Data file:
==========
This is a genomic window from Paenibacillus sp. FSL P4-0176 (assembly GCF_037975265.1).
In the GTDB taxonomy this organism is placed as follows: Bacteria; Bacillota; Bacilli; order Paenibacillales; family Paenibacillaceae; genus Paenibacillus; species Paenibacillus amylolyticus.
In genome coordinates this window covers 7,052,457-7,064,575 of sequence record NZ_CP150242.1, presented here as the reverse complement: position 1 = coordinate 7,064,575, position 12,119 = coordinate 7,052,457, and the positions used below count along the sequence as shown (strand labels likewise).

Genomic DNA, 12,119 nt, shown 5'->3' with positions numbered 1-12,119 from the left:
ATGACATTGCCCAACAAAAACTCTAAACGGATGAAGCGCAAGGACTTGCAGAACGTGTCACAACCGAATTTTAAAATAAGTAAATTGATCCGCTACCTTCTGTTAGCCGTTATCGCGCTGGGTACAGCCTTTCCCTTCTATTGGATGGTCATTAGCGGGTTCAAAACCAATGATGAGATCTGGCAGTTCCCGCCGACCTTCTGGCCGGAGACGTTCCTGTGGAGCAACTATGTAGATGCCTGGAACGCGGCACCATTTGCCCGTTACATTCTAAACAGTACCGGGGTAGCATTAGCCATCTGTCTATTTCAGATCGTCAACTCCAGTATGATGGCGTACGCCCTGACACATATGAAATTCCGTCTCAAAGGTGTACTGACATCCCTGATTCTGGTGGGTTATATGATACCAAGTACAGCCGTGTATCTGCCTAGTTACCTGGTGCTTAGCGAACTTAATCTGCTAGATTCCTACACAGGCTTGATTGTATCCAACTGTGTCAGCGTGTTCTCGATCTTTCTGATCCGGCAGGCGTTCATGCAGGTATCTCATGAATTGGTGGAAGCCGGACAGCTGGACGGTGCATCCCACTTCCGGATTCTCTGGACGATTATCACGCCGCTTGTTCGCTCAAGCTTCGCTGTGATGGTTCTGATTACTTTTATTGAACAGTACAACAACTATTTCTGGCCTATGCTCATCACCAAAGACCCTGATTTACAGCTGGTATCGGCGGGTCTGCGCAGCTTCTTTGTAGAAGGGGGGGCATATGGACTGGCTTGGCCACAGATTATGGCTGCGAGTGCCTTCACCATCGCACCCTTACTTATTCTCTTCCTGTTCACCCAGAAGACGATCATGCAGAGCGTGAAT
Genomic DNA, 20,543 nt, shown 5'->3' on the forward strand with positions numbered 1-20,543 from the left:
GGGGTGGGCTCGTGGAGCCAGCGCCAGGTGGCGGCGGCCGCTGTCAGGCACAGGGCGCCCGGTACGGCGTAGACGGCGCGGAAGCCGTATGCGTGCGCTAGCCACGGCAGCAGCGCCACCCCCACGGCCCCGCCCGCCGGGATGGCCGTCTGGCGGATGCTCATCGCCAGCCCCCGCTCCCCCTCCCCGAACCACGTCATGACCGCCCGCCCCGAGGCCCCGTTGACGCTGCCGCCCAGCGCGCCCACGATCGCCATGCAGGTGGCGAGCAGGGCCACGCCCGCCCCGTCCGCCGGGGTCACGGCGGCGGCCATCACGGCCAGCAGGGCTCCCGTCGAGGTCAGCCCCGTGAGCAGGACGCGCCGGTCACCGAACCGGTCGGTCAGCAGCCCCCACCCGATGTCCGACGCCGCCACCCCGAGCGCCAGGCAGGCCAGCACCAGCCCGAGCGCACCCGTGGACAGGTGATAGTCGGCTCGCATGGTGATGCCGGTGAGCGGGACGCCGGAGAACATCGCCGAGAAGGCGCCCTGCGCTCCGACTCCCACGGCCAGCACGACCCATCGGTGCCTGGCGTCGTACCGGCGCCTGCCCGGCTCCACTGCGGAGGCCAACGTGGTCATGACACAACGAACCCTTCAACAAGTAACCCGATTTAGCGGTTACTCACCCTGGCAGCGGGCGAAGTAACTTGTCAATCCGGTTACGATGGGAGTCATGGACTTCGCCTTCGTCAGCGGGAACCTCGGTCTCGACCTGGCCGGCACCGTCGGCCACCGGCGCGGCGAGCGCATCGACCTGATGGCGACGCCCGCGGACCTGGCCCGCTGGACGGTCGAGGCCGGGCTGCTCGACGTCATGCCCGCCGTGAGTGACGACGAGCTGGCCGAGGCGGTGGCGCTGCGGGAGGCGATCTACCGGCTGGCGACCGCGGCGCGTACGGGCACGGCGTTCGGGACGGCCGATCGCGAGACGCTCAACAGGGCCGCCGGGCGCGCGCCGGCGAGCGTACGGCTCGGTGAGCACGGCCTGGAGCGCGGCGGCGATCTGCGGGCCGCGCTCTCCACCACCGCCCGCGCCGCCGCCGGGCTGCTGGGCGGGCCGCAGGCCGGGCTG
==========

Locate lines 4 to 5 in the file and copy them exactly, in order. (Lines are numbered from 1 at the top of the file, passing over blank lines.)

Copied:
Genomic DNA, 12,119 nt, shown 5'->3' with positions numbered 1-12,119 from the left:
ATGACATTGCCCAACAAAAACTCTAAACGGATGAAGCGCAAGGACTTGCAGAACGTGTCACAACCGAATTTTAAAATAAGTAAATTGATCCGCTACCTTCTGTTAGCCGTTATCGCGCTGGGTACAGCCTTTCCCTTCTATTGGATGGTCATTAGCGGGTTCAAAACCAATGATGAGATCTGGCAGTTCCCGCCGACCTTCTGGCCGGAGACGTTCCTGTGGAGCAACTATGTAGATGCCTGGAACGCGGCACCATTTGCCCGTTACATTCTAAACAGTACCGGGGTAGCATTAGCCATCTGTCTATTTCAGATCGTCAACTCCAGTATGATGGCGTACGCCCTGACACATATGAAATTCCGTCTCAAAGGTGTACTGACATCCCTGATTCTGGTGGGTTATATGATACCAAGTACAGCCGTGTATCTGCCTAGTTACCTGGTGCTTAGCGAACTTAATCTGCTAGATTCCTACACAGGCTTGATTGTATCCAACTGTGTCAGCGTGTTCTCGATCTTTCTGATCCGGCAGGCGTTCATGCAGGTATCTCATGAATTGGTGGAAGCCGGACAGCTGGACGGTGCATCCCACTTCCGGATTCTCTGGACGATTATCACGCCGCTTGTTCGCTCAAGCTTCGCTGTGATGGTTCTGATTACTTTTATTGAACAGTACAACAACTATTTCTGGCCTATGCTCATCACCAAAGACCCTGATTTACAGCTGGTATCGGCGGGTCTGCGCAGCTTCTTTGTAGAAGGGGGGGCATATGGACTGGCTTGGCCACAGATTATGGCTGCGAGTGCCTTCACCATCGCACCCTTACTTATTCTCTTCCTGTTCACCCAGAAGACGATCATGCAGAGCGTGAAT